It's a common question: what, exactly, are the problems the Convention of States Project aims to fix?
The are four, and they must be addressed if we want to preserve liberty in our country.
We see four major abuses perpetrated by the federal government.
These abuses are not mere instances of bad policy. They are driving us towards an age of “soft tyranny” in which the government does not shatter men’s wills but “softens, bends, and guides” them. If we do nothing to halt these abuses, we run the risk of becoming nothing more than “a flock of timid and industrious animals, of which the government is the shepherd.” (Alexis de Tocqueville, Democracy in America, 1840)
1. The Spending and Debt Crisis
The $19 trillion national debt is staggering, but it only tells a part of the story. Under standard accounting practices, the federal government owes around $100 trillion more in vested Social Security benefits and other programs. This is why the government cannot tax its way out of debt. Even if it confiscated everything, it would not cover the debt.
2. The Regulatory Crisis
The federal bureaucracy has placed a regulatory burden upon businesses that is complex, conflicted, and crushing. Little accountability exists when agencies—rather than Congress—enact the real substance of the law. Research from the American Enterprise Institute shows that since 1949, federal regulations have lowered the real GDP growth by 2% and made America 72% poorer.
3. Congressional Attacks on State Sovereignty
For years, Congress has been using federal grants to keep the states under its control. Combining these grants with federal mandates (which are rarely fully funded), Congress has turned state legislatures into their regional agencies rather than respecting them as truly independent republican governments.
A radical social agenda and an invasion of the rights of the people accompany all of this. While significant efforts have been made to combat this social erosion, these trends defy some of the most important principles.
4. Federal Takeover of the Decision-Making Process
The Founders believed that the structures of a limited government would provide the greatest protection of liberty. Not only were there to be checks and balances between the branches of the federal government, power was to be shared between the states and federal government, with the latter only exercising those powers specifically granted in the Constitution.
Collusion among decision-makers in Washington, D.C., has replaced these checks and balances. The federal judiciary supports Congress and the White House in their ever-escalating attack upon the jurisdiction of the fifty states.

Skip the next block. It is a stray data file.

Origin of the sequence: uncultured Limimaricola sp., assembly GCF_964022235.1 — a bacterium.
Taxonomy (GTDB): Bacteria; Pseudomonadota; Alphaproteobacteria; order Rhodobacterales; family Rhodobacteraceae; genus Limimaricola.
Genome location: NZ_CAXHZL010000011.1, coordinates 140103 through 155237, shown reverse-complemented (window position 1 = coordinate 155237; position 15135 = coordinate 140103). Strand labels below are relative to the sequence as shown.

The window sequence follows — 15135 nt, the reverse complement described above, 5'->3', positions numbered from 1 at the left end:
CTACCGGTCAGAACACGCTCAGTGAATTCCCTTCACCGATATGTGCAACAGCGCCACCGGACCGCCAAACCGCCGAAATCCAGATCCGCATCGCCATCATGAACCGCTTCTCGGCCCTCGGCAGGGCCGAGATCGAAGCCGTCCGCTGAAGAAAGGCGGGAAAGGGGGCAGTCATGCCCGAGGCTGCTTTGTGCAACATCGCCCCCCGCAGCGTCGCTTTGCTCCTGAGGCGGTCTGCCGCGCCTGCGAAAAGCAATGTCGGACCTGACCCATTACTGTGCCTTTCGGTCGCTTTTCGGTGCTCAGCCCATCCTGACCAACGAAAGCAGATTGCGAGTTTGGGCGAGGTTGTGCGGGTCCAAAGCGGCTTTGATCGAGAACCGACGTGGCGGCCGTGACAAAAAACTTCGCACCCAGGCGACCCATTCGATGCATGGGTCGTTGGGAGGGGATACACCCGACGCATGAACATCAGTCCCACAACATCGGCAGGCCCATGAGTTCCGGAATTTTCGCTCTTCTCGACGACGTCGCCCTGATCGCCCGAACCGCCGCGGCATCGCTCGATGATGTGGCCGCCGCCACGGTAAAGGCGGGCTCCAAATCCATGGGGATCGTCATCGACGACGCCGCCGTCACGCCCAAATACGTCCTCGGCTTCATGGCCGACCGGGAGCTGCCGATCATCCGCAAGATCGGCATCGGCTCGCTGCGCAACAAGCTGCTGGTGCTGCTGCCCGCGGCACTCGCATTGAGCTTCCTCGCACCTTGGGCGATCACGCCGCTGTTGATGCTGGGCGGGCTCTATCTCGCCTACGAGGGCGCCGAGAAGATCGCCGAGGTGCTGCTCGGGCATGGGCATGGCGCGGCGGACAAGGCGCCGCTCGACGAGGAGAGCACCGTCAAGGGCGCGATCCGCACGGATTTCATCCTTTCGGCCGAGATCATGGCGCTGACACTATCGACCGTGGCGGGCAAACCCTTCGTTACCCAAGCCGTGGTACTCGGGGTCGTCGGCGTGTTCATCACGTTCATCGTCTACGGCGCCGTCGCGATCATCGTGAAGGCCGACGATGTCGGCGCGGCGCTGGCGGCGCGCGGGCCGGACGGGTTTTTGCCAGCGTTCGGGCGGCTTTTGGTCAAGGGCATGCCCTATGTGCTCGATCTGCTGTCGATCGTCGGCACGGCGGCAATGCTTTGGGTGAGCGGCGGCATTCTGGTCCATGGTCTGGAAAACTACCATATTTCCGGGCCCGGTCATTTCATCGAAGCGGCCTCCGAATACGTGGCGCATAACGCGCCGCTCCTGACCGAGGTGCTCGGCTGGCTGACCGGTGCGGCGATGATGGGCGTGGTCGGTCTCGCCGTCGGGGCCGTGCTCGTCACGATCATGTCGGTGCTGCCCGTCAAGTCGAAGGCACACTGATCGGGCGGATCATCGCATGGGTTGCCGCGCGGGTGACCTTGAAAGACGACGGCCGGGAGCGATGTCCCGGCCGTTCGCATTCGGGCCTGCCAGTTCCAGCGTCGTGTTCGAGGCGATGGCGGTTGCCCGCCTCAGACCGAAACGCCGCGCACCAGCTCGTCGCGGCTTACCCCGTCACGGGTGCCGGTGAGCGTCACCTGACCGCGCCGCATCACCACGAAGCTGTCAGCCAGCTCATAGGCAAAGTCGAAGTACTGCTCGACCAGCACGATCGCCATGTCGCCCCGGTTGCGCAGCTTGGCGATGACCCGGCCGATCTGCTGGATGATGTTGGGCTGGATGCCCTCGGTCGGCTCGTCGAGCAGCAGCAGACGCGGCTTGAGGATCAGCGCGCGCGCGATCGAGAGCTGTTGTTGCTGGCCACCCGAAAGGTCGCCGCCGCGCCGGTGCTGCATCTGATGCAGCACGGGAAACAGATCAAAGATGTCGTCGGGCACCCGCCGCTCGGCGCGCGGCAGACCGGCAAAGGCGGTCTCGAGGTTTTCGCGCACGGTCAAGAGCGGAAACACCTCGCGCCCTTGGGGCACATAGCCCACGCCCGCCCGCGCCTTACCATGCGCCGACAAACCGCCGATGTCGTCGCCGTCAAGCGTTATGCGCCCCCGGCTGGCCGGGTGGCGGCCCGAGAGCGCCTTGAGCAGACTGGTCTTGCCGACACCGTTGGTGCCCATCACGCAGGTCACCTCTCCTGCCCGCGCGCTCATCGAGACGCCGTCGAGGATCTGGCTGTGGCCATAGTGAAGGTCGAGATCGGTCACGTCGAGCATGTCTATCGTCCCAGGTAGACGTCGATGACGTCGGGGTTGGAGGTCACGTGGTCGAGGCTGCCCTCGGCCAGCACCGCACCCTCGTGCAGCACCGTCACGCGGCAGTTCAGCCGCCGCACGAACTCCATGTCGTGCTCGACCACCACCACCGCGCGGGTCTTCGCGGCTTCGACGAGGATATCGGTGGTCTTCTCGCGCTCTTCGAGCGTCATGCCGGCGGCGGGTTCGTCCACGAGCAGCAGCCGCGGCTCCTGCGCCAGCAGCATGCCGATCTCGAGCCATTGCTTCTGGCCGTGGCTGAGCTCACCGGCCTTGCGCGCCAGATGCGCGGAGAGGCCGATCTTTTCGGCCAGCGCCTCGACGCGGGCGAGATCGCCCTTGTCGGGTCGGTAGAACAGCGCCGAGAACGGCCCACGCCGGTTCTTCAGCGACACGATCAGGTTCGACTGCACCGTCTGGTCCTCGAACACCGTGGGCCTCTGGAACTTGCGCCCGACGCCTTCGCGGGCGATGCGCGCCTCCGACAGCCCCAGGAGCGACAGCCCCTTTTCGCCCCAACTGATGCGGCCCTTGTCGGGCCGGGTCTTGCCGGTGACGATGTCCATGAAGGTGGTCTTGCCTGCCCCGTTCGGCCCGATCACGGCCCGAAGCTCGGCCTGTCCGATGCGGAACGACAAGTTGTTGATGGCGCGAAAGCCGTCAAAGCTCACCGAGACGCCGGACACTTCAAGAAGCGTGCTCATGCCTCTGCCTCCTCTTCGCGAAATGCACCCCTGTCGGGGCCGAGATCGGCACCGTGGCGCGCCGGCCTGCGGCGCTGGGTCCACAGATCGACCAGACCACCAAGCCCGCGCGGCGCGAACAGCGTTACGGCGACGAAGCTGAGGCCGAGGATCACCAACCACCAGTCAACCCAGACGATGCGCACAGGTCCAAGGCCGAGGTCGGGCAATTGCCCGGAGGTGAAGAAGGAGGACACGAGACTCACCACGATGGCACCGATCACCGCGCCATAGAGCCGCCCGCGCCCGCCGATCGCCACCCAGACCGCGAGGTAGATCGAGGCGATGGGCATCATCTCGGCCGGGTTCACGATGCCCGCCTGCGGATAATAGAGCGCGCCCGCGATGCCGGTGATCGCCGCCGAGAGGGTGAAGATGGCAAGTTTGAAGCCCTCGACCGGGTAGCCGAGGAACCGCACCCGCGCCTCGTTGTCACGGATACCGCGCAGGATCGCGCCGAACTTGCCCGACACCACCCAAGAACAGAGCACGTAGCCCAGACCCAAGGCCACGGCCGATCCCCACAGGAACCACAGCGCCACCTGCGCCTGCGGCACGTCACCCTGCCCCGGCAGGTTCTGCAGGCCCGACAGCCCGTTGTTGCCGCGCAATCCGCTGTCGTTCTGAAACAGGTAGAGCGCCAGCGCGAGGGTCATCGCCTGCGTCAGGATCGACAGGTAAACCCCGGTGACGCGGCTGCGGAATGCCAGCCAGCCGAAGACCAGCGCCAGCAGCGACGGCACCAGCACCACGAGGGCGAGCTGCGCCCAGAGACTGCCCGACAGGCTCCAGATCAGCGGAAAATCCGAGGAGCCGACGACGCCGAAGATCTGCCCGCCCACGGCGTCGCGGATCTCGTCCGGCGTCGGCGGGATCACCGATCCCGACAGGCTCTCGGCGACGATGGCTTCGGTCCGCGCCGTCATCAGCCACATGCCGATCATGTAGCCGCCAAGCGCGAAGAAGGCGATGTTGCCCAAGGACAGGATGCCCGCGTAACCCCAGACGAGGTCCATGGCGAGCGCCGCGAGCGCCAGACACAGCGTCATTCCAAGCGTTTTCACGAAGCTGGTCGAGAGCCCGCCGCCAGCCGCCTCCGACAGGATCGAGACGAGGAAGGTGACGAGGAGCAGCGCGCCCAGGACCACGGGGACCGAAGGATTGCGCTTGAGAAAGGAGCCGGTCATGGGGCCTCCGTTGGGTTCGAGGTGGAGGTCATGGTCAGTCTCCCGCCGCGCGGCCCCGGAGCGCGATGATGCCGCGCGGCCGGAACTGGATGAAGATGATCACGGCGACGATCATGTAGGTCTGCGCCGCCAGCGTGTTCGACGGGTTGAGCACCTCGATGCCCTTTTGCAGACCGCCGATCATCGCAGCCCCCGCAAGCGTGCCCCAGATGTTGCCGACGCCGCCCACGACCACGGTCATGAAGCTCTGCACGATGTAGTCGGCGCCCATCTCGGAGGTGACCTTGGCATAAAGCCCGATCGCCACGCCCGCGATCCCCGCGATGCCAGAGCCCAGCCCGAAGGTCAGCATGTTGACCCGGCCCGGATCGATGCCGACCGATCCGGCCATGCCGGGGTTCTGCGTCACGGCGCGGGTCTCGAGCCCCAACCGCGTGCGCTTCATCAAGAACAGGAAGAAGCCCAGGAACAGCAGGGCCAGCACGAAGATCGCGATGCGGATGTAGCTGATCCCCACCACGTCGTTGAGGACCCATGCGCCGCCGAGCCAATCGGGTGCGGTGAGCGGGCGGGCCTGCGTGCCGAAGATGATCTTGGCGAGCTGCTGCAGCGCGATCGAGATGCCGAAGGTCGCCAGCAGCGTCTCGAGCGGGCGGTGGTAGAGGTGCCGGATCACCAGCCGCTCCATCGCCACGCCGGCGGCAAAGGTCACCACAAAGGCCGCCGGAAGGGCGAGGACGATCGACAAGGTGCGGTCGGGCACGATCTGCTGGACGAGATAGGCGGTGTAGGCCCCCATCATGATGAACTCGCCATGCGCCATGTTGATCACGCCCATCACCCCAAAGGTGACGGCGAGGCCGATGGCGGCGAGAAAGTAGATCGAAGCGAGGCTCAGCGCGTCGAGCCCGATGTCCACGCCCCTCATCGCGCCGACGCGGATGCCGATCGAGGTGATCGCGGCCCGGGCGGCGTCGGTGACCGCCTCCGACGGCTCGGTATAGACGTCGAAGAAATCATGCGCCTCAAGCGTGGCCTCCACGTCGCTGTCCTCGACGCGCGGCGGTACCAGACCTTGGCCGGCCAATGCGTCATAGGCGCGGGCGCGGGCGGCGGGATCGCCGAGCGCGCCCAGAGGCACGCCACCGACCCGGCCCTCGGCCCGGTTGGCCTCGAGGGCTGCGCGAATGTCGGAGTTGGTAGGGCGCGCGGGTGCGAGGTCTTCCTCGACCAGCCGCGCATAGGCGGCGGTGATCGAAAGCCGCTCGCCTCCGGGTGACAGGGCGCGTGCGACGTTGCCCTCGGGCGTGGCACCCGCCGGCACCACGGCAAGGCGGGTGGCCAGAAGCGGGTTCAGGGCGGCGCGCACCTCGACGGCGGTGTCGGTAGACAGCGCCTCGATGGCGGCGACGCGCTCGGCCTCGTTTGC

We need to realize that the structure of decision-making matters. Who decides what the law shall be is as important as what is decided. The protection of liberty requires a strict adherence to the principle that power is limited and delegated.
Washington, D.C., does not believe this principle, as evidenced by an unbroken practice of expanding the boundaries of federal power. In a remarkably frank admission, the Supreme Court rebuffed a challenge to the federal spending power despite acknowledging that power had grown far beyond the bounds envisioned by the Founders:
This framework has been sufficiently flexible over the past two centuries to allow for enormous changes in the nature of government. The Federal Government undertakes activities today that would have been unimaginable to the Framers in two senses; first, because the Framers would not have conceived that any government would conduct such activities; and second, because the Framers would not have believed that the Federal Government, rather than the States, would assume such responsibilities. Yet the powers conferred upon the Federal Government by the Constitution were phrased in language broad enough to allow for the expansion of the Federal Government’s role.
New York v. United States, 505 U.S. 144, 157 (1992).
What Does this Mean?
This is not a partisan issue. Washington, D.C., will never voluntarily relinquish meaningful power—no matter who is elected. The only rational conclusion is this: unless some political force outside of Washington, D.C., intervenes, the federal government will continue to bankrupt this nation, embezzle the legitimate authority of the states, and destroy the liberty of the people. Rather than securing the blessings of liberty for future generations, Washington, D.C., is on a path that will enslave our children and grandchildren to the debts of the past.
The problem is big, but we have a solution. Article V gives us a tool to fix the mess in D.C.